What exactly is italic?
Handwriting / What exactly is italic?
A modern handwriting style—with heritage
Italic is a contemporary version of a style of writing that was popular in the fifteenth and sixteenth centuries and is particularly suited to modern writing instruments. The capitals are based on shapes and proportions of classical Roman inscriptions.
Children in Icelandic schools are taught joined letters from the outset. The style is legible and handsome. But its chief advantage is an excellent movement pattern that has been refined by centuries of scribal practice.
Letters at an angle
Usually italic has a slight slant, three to four degrees. Some versions are written at a greater angle. A slight backslant is useful for left-handed writers.
The style has a width-to-height proportion ratio of 2:3. But this is open to personal choice.
Distinctive shape: the a-family
The bowls of italic have a characteristic triangular shape that extends in part to the letters u and y.
Distinctive shape: the b-family
Turned upside-down, the same triangular shape is used in six letters.
Two-stroke letter e
The italic letter e is best made with two movements, the way it was written well into the seventeenth century. The alternative, a common loop, is easily confused with either a low letter l or the letter t with a missing crossbar.
Left-turning letter f
The descender of the letter f in the italic style turns to the left. This was a fifteenth-century innovation, probably to match other descenders. The new shape had too close a resemblance to the now-obsolete long s, shown on the right. For more on that subject, see the brief story of the letter f.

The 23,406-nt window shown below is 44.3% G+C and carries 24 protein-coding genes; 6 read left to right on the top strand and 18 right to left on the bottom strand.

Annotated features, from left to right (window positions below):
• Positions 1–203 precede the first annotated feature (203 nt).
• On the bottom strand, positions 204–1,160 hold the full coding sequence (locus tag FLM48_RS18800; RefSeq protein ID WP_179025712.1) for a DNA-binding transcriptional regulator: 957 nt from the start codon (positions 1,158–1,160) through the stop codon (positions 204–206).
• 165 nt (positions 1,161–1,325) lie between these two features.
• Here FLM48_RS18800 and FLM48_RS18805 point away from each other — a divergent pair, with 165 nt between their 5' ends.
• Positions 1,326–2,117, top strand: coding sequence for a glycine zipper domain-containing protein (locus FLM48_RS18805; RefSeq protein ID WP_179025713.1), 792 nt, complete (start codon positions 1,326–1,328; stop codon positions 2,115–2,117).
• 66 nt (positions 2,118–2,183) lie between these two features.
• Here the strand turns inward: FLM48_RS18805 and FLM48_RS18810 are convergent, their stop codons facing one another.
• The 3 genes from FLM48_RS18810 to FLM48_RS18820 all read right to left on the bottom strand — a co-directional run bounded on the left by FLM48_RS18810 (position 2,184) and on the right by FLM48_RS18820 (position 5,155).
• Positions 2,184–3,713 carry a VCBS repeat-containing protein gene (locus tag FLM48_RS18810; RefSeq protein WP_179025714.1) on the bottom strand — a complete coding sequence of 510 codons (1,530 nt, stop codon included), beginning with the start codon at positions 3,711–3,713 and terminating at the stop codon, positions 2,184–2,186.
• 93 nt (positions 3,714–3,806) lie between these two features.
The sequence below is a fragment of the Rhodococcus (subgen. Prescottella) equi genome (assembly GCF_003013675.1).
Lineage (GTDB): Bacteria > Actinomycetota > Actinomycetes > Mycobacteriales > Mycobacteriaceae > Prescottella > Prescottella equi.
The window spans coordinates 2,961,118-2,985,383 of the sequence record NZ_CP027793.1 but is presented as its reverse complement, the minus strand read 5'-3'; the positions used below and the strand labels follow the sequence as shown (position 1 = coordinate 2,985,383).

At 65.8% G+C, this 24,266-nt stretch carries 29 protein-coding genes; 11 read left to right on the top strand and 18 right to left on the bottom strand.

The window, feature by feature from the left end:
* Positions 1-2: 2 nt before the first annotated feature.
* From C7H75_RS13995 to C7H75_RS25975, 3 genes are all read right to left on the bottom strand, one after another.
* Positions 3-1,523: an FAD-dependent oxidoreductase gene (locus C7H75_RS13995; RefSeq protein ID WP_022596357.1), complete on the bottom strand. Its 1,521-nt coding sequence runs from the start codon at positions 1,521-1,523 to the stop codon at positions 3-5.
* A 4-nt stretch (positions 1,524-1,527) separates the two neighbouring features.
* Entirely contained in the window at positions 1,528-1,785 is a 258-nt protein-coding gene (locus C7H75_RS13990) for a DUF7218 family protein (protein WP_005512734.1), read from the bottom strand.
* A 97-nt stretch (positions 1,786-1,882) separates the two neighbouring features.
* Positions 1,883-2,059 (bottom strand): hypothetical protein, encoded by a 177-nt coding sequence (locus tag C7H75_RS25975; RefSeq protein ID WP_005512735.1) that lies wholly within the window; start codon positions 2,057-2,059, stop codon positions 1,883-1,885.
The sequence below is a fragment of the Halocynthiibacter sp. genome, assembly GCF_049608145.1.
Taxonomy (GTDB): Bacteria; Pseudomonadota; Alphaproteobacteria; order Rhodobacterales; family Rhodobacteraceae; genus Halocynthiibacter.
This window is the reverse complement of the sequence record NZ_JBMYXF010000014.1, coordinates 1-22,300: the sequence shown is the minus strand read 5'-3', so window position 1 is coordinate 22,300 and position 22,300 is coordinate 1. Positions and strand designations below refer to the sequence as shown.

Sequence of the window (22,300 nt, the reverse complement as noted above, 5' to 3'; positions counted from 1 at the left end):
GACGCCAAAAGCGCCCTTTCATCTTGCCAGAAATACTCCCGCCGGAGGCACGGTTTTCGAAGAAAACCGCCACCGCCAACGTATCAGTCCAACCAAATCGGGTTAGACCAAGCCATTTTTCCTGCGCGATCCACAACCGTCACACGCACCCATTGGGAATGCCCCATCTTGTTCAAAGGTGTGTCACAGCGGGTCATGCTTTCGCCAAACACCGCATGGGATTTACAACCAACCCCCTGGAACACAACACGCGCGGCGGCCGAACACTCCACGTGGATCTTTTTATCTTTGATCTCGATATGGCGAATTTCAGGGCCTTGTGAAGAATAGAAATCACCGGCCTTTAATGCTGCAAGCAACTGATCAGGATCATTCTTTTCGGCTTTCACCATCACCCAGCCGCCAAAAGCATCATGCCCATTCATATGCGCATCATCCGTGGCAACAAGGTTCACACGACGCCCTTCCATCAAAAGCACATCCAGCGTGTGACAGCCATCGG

The italic revival owes much to a slim instruction manual called La Operina (Rome 1522). In 32 pages, Ludovico Vicentino degli Arrighi explains his approach with examples that are admired the world over.
Distinctive shape, 1522
The second line from the bottom in the example above shows Arrighi’s basic shapes: bowls of soft triangles.
Origins 1: 14th century movement pattern
Italic handwriting was invented in the early 1420s by Niccolò Niccoli, a Florentine scholar. No doubt his education involved learning blackletter cursive, with movements that had evolved over centuries.
This is a 14th century example of the style, a pilgrims’ guide to the city of Rome (St. Gallen, Stiftsbibliothek, Cod. Sang. 1093).<https://www.e-codices.unifr.ch/en/csg/1093/1v>
Origins 2: great lettershapes, 11th century
Many rediscovered manuscripts prized by renaissance scholars were written in the Carolingian hand. Copies made by Niccoli were influenced by this style, but had the movement pattern of blackletter cursive.
This example is from a plenary missal, with chants and prayers for the mass, in a late Carolingian minuscule, 11th century (St. Gallen, Stiftsbibliothek, Cod. Sang. 343). <https://www.e-codices.unifr.ch/en/csg/0343/16/0/Sequence-490>
The Carolingian style was sometimes referred to as ‘littera antiqua’ and blackletter called ‘littera moderna’.
Origins 3: movement and lettershapes combined in a new style
Early italic has neither a close resemblance to blackletter cursive nor carolingian minuscule. But in time these humble beginnings led to chancery cursive and copperplate writing, and onward to both various commercial cursives and modern italic. It also provided the basis of the most popular calligraphic style in the Latin alphabet.
From Cicero: Orator and Brutus. Bibl Nazionale, Florence, Conv. Sopp. J.I14.
Alfred Fairbank was in the forefront of the italic revival in the twentieth century. This example was written with a broad-edge pen.
Ideal for children
An average, ten year old English boy wrote this. The text is in Icelandic, which he had not come across before. Like all other children at the Staplehurst Primary School, he was taught italic.
Should children learn to write with a broad-edge pen? It's great when it works, a mess when it doesn’t.